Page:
The Seward Phoenix Log - News of the Eastern Kenai Peninsula since 1966

That continuing trend...

Rocking the Boat


The following is from the editorial page of the Jan. 7, 1988 Seward Phoenix LOG.

THAT CONTINUING TREND... After several years of dramatic growth, as determined by the borough’s quarterly taxable sales, it looks like we’re in for a breather. But it won’t be for long.

The state is moving forward with their plans for Spring Creek. While some are anticipating a gradual opening, it may look more like a surge in early May.

Spring Creek Correctional Facility’s opening will coincide with one of Seward’s busiest seasons. There may be more coal moving out of the terminal. Fishing and tourism will be gearing up and construction of the new dock at SMIC should be in full swing.

Let’s take advantage of this slow period.

Let’s be thinking about how we’re going to accommodate new friends and neighbors. We’re known as a friendly community and with new people moving into Seward we’re going to have every opportunity to show the state how nice we really are.

Let’s stop and think about local government – how we can work better together. With a city manager to be appointed, now’s the perfect time. We have a reputation as a stable community and a new person hired should plan on being here for a long period of time. How that person should work with residents in the area (both inside and outside the city limits) and city employees should be addressed now.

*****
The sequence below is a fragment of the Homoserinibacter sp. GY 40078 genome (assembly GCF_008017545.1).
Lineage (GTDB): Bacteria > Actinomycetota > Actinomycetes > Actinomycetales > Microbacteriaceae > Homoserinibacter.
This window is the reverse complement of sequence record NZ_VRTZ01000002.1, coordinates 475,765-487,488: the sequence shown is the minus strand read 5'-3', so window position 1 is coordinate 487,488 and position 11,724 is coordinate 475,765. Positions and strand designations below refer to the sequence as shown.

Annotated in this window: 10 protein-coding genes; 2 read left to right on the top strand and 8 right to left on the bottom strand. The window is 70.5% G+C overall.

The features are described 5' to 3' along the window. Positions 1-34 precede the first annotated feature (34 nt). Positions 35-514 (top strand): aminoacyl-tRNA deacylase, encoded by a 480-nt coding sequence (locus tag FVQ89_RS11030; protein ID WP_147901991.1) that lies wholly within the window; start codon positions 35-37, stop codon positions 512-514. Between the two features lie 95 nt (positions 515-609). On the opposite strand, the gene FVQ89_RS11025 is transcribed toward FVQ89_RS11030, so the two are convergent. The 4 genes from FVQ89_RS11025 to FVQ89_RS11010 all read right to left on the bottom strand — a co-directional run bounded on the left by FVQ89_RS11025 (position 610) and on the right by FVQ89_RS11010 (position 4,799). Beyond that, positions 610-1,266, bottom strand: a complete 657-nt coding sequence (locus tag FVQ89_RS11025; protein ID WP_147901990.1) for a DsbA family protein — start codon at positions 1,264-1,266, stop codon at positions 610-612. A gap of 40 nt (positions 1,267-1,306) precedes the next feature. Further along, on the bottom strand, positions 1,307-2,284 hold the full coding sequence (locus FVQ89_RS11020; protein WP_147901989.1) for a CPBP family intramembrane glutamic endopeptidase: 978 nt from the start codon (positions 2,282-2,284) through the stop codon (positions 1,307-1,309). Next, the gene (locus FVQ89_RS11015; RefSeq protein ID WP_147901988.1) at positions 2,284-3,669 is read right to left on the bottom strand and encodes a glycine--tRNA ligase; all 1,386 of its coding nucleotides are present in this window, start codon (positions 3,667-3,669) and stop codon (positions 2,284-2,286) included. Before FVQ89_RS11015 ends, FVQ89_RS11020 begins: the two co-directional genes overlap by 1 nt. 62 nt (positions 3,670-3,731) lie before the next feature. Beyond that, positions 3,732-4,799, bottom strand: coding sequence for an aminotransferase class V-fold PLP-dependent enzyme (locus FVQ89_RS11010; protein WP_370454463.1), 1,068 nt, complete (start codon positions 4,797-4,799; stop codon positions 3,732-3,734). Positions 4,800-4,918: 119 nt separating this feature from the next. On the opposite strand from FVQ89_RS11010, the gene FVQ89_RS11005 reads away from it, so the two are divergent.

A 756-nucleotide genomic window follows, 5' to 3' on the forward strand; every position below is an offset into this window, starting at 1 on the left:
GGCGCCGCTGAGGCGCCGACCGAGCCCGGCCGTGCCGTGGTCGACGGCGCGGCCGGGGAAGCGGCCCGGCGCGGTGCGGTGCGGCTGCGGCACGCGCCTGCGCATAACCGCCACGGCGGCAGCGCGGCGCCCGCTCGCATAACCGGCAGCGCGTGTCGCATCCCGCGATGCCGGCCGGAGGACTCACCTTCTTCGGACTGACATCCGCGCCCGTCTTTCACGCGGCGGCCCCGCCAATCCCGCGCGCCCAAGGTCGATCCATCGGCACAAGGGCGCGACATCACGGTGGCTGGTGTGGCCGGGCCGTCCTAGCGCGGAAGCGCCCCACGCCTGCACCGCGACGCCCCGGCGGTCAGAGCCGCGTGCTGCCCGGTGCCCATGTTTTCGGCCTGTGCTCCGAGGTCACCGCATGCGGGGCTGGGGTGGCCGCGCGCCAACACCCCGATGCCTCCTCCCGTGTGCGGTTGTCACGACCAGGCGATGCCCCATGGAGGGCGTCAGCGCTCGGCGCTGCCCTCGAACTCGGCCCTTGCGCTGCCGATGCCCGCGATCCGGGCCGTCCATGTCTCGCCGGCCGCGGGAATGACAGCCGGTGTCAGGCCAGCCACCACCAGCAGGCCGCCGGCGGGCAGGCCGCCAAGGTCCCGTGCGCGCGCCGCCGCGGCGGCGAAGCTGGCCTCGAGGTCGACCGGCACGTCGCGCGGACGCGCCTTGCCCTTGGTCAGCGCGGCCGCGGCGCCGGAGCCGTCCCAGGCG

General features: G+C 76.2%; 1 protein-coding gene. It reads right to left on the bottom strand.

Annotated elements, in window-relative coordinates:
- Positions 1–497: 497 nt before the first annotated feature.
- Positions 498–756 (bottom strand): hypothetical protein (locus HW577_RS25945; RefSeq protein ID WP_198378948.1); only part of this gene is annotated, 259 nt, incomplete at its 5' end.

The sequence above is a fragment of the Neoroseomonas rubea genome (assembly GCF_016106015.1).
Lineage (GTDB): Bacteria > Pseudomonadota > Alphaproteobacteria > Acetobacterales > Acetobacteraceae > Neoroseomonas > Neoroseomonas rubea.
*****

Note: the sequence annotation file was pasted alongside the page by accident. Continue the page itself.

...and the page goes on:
Let’s think how we can work closer with state government, since it’s presence will be much larger.

Let’s consider the positive impact of Kenai Fjords National Park and Caine’s Head State Park, and how we can make them more accessible, to fulfill the intent of what they were created for – to give common citizens the opportunity to enjoy the wilderness.

Let’s think about fine tuning those ideas and plans for business expansion. With more people in the community shopping we should be ready to be more of service. We should support the Chamber of Commerce as it continues to work to provide more services to its members and the community.

Let’s use this period of quiet economic activity to our advantage. It’s up to us to chart our own course. After all, who else can do it better? And, at what better time?


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